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91 posts

Master Geek


Topic # 201635 27-Aug-2016 17:05
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Hi

 

 

 

I'm attempting to change an outdoor light. I have done a few DIY jobs like this in the past, but this one is a bit trickier than those (for me) due to the number of other wires coming into the light fitting.

 

 

 

 

 

 

There's the 3 twisted pairs (red, black and blue), the blue is earth (as it was bolted to the metal casing). I assume the two red untwisted wires are from the switch?

 

They were in a terminal block, but I was stupid and removed the wires before writing down how they were wired :-/

 

The new light has a two wire terminal block (N & L), and is plastic so nothing to connect the earth wires too.

 

Can anyone provide any assistance?

 

 

 

Cheers

 

 


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  Reply # 1618390 27-Aug-2016 17:13
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is there another light/s off the same switch?

 

could always pull the switch off the wall and see what colour wires are there




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Master Geek


  Reply # 1618392 27-Aug-2016 17:17
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No, the switch only controls this single outdoor light. However, if I disconnect the twisted pairs, then other lights in the house no longer work. But those lights are not controlled by this switch.


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  Reply # 1618394 27-Aug-2016 17:18
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raydenl:

 

No, the switch only controls this single outdoor light. However, if I disconnect the twisted pairs, then other lights in the house no longer work. But those lights are not controlled by this switch.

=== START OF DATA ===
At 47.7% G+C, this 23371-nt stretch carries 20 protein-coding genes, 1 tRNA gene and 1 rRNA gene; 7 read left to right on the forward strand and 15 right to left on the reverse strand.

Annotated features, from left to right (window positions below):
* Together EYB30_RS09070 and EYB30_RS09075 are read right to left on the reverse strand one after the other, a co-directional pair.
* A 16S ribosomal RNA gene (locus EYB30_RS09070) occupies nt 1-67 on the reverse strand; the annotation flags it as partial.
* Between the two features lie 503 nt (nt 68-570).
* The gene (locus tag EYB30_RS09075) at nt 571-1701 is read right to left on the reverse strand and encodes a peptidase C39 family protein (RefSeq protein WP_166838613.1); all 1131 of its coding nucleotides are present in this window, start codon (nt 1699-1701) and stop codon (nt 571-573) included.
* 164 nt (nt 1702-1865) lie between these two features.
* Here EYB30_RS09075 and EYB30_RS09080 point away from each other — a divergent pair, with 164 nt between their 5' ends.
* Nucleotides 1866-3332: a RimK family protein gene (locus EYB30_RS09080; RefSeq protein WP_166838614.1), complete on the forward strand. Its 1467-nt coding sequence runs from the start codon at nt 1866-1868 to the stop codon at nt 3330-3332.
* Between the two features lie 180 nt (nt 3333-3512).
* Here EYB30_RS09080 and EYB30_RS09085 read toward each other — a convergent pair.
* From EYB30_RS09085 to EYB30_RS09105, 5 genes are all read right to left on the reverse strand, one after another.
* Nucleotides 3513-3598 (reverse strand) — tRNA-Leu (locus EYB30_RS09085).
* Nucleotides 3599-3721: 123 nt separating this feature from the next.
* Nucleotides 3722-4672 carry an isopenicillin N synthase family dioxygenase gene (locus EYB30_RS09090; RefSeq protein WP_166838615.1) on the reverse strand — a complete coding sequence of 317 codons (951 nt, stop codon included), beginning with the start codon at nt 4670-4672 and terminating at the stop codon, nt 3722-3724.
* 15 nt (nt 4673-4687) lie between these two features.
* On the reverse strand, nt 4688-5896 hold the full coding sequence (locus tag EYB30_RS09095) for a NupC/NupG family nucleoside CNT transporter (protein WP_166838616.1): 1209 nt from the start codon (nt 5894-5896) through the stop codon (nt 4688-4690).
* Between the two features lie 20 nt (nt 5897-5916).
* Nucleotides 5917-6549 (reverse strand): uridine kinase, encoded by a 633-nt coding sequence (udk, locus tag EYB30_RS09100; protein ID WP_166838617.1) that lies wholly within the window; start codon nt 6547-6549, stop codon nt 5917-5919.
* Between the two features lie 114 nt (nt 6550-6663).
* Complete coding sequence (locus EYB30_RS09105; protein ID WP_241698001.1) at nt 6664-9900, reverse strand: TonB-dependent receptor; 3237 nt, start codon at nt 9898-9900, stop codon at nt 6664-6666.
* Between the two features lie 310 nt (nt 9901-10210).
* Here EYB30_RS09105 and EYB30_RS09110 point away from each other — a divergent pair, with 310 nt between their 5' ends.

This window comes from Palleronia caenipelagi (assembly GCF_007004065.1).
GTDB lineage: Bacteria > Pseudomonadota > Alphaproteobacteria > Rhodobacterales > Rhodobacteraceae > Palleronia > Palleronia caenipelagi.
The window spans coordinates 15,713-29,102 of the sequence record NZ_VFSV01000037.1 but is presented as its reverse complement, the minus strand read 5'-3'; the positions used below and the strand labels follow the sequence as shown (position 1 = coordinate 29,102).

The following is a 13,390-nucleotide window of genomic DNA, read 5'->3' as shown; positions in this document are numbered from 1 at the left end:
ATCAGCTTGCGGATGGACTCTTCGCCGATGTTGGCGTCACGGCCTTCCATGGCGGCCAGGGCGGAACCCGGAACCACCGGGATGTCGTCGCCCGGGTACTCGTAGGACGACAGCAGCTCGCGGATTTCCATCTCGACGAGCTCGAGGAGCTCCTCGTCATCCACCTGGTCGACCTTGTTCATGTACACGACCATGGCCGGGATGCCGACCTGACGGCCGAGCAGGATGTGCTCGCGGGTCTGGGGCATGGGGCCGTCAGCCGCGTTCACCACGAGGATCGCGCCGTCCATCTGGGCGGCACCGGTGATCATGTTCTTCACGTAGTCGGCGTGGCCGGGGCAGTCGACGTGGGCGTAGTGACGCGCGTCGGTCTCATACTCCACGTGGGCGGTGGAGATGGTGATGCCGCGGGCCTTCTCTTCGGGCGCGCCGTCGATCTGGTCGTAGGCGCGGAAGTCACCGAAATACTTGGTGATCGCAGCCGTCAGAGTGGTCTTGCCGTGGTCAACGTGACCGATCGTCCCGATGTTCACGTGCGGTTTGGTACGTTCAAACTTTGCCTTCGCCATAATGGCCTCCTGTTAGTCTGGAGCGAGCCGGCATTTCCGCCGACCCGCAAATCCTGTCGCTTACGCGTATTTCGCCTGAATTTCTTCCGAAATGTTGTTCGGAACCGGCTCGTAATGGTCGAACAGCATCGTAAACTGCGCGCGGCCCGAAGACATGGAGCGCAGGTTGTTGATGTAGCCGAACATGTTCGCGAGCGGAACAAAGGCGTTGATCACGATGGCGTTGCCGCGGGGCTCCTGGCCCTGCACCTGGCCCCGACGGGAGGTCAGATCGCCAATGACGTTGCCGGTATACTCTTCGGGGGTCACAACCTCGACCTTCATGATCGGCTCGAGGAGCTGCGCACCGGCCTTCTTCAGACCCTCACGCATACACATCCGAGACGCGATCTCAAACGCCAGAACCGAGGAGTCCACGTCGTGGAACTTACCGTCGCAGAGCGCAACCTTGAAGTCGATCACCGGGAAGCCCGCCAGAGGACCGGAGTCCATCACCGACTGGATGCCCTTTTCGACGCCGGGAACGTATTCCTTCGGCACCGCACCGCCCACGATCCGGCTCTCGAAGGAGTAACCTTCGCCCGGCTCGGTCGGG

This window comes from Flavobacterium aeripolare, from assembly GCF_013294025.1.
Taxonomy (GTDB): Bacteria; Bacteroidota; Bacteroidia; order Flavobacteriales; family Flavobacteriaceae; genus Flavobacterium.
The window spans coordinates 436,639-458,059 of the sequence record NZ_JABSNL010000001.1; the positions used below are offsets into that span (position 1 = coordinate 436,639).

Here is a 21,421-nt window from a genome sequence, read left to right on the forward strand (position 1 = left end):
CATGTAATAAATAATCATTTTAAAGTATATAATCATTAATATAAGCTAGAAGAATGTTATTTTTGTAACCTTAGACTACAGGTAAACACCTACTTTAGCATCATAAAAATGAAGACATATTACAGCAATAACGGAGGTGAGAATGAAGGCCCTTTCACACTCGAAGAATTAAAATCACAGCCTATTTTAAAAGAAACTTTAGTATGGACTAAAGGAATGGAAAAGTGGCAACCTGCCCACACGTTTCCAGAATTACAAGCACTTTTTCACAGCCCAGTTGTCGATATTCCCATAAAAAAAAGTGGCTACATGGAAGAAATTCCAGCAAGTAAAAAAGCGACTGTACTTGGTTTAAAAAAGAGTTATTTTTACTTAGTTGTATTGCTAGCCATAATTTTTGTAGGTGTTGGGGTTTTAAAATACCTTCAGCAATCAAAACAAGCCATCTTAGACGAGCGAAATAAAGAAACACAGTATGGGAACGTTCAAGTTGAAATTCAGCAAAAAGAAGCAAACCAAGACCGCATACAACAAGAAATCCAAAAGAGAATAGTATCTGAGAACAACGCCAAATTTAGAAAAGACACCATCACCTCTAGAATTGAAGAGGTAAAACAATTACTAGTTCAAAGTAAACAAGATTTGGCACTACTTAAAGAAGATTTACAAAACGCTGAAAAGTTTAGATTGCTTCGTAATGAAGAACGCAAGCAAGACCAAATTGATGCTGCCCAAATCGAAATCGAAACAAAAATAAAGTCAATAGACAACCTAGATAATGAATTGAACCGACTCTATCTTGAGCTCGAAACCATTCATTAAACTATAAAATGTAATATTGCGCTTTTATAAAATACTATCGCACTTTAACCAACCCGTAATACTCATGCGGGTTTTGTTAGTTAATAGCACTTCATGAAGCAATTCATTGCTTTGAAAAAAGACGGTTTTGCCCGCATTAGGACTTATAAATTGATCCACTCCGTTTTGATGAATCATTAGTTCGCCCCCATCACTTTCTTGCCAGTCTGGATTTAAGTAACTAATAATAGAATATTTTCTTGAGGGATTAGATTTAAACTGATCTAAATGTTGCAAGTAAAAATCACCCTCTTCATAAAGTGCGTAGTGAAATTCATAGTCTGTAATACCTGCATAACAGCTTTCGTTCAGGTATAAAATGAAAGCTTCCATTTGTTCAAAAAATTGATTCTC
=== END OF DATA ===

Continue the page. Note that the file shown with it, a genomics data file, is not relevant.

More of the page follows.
Sounds dodgy as.

 

Suggest you get someone to figure it out.





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  Reply # 1618395 27-Aug-2016 17:27
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Unless you have a meter/voltstick at least you would be best to get a professional in. 

 

 

 

If the fuse is in the twisted pairs are live

 

 

 

I believe what you have is the black and red twisted pairs are phase/positive and neutral 

 

with the red pair running off to a switch.

 

 

 

If that is the scenario, one single red goes with the red twisted pair in an insulated terminal and the other single red end into the positive terminal of the light. 

 

 

 

The black twisted pair goes into the neutral terminal on the light.

 

If the light fitting is plastic the two earth terminals that are twisted need to be clamped together to pass the earth on to other fittings down the chain. 

 

 

 

Looking at the state of the red pair , the light that has been previously fitted has had a loose terminal or not suitable for the load.

 

those ends need bared and retwisted, but only if you can verify zero voltage.

 

 

 

If none of this makes sense or if you cannot be sure the red pair is connected to a switch, turn off the mains insulate all the bare wire and refit the cover and get a sparky.


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  Reply # 1618398 27-Aug-2016 17:36
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raydenl:

 

... if I disconnect the twisted pairs, then other lights in the house no longer work. But those lights are not controlled by this switch.

 

 

That's pretty normal - you've got a circuit used for various lights and this one is obviously early in the run. The run to the next light comes off this one, and so on:disconnecting the twisted pairs means the lights on the rest of the drop no longer have power.




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Master Geek


  Reply # 1618401 27-Aug-2016 17:39
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Yea, sounds like this:

 

Some electrical installations may have lighting circuits wired where the cables running from the switchboard are connected at the light fitting and then looped between light fittings (known in the trade as 3-plate wiring), this means that live wires are always present at the light fitting rather than at the switches.

 

 

 

Thanks for the help guys!


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  Reply # 1618402 27-Aug-2016 17:44
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raydenl:

 

Hi

 

 

 

I'm attempting to change an outdoor light. I have done a few DIY jobs like this in the past, but this one is a bit trickier than those (for me) due to the number of other wires coming into the light fitting.

 

 

 

 

 

 

There's the 3 twisted pairs (red, black and blue), the blue is earth (as it was bolted to the metal casing). I assume the two red untwisted wires are from the switch?